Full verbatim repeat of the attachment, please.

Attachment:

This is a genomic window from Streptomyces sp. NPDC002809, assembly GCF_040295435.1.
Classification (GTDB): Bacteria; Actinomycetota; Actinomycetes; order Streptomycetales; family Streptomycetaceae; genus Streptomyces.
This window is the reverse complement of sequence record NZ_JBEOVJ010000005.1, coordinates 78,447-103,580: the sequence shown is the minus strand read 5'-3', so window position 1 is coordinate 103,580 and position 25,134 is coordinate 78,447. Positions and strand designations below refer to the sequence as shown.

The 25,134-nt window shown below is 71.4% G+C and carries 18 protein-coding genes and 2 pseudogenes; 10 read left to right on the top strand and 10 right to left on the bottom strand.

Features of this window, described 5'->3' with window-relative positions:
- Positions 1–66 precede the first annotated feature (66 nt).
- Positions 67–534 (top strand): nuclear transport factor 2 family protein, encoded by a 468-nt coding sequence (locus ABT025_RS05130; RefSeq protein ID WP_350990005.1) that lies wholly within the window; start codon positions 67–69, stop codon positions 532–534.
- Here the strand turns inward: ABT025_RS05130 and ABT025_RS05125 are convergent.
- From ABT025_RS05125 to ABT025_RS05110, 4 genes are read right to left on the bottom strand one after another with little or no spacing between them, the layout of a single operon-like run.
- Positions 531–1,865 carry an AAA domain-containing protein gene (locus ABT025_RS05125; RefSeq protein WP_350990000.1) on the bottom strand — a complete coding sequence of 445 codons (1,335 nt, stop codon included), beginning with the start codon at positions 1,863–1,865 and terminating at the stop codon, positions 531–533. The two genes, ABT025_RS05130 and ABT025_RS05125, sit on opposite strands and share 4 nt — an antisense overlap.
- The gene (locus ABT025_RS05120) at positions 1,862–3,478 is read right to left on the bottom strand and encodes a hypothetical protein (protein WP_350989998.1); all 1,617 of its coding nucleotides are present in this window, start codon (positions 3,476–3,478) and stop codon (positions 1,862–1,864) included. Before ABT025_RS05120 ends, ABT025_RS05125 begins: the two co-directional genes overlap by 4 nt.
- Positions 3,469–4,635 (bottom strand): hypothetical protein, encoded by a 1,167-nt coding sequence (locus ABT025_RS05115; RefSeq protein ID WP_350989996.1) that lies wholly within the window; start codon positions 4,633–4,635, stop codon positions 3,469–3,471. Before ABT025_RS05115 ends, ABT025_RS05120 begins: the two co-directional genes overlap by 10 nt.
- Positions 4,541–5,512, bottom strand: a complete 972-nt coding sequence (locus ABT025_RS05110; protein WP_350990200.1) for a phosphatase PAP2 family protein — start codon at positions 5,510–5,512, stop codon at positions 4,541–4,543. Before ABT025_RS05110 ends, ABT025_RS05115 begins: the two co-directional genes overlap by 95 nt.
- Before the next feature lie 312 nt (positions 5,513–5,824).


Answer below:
This is a genomic window from Streptomyces sp. NPDC002809, assembly GCF_040295435.1.
Classification (GTDB): Bacteria; Actinomycetota; Actinomycetes; order Streptomycetales; family Streptomycetaceae; genus Streptomyces.
This window is the reverse complement of sequence record NZ_JBEOVJ010000005.1, coordinates 78,447-103,580: the sequence shown is the minus strand read 5'-3', so window position 1 is coordinate 103,580 and position 25,134 is coordinate 78,447. Positions and strand designations below refer to the sequence as shown.

The 25,134-nt window shown below is 71.4% G+C and carries 18 protein-coding genes and 2 pseudogenes; 10 read left to right on the top strand and 10 right to left on the bottom strand.

Features of this window, described 5'->3' with window-relative positions:
- Positions 1–66 precede the first annotated feature (66 nt).
- Positions 67–534 (top strand): nuclear transport factor 2 family protein, encoded by a 468-nt coding sequence (locus ABT025_RS05130; RefSeq protein ID WP_350990005.1) that lies wholly within the window; start codon positions 67–69, stop codon positions 532–534.
- Here the strand turns inward: ABT025_RS05130 and ABT025_RS05125 are convergent.
- From ABT025_RS05125 to ABT025_RS05110, 4 genes are read right to left on the bottom strand one after another with little or no spacing between them, the layout of a single operon-like run.
- Positions 531–1,865 carry an AAA domain-containing protein gene (locus ABT025_RS05125; RefSeq protein WP_350990000.1) on the bottom strand — a complete coding sequence of 445 codons (1,335 nt, stop codon included), beginning with the start codon at positions 1,863–1,865 and terminating at the stop codon, positions 531–533. The two genes, ABT025_RS05130 and ABT025_RS05125, sit on opposite strands and share 4 nt — an antisense overlap.
- The gene (locus ABT025_RS05120) at positions 1,862–3,478 is read right to left on the bottom strand and encodes a hypothetical protein (protein WP_350989998.1); all 1,617 of its coding nucleotides are present in this window, start codon (positions 3,476–3,478) and stop codon (positions 1,862–1,864) included. Before ABT025_RS05120 ends, ABT025_RS05125 begins: the two co-directional genes overlap by 4 nt.
- Positions 3,469–4,635 (bottom strand): hypothetical protein, encoded by a 1,167-nt coding sequence (locus ABT025_RS05115; RefSeq protein ID WP_350989996.1) that lies wholly within the window; start codon positions 4,633–4,635, stop codon positions 3,469–3,471. Before ABT025_RS05115 ends, ABT025_RS05120 begins: the two co-directional genes overlap by 10 nt.
- Positions 4,541–5,512, bottom strand: a complete 972-nt coding sequence (locus ABT025_RS05110; protein WP_350990200.1) for a phosphatase PAP2 family protein — start codon at positions 5,510–5,512, stop codon at positions 4,541–4,543. Before ABT025_RS05110 ends, ABT025_RS05115 begins: the two co-directional genes overlap by 95 nt.
- Before the next feature lie 312 nt (positions 5,513–5,824).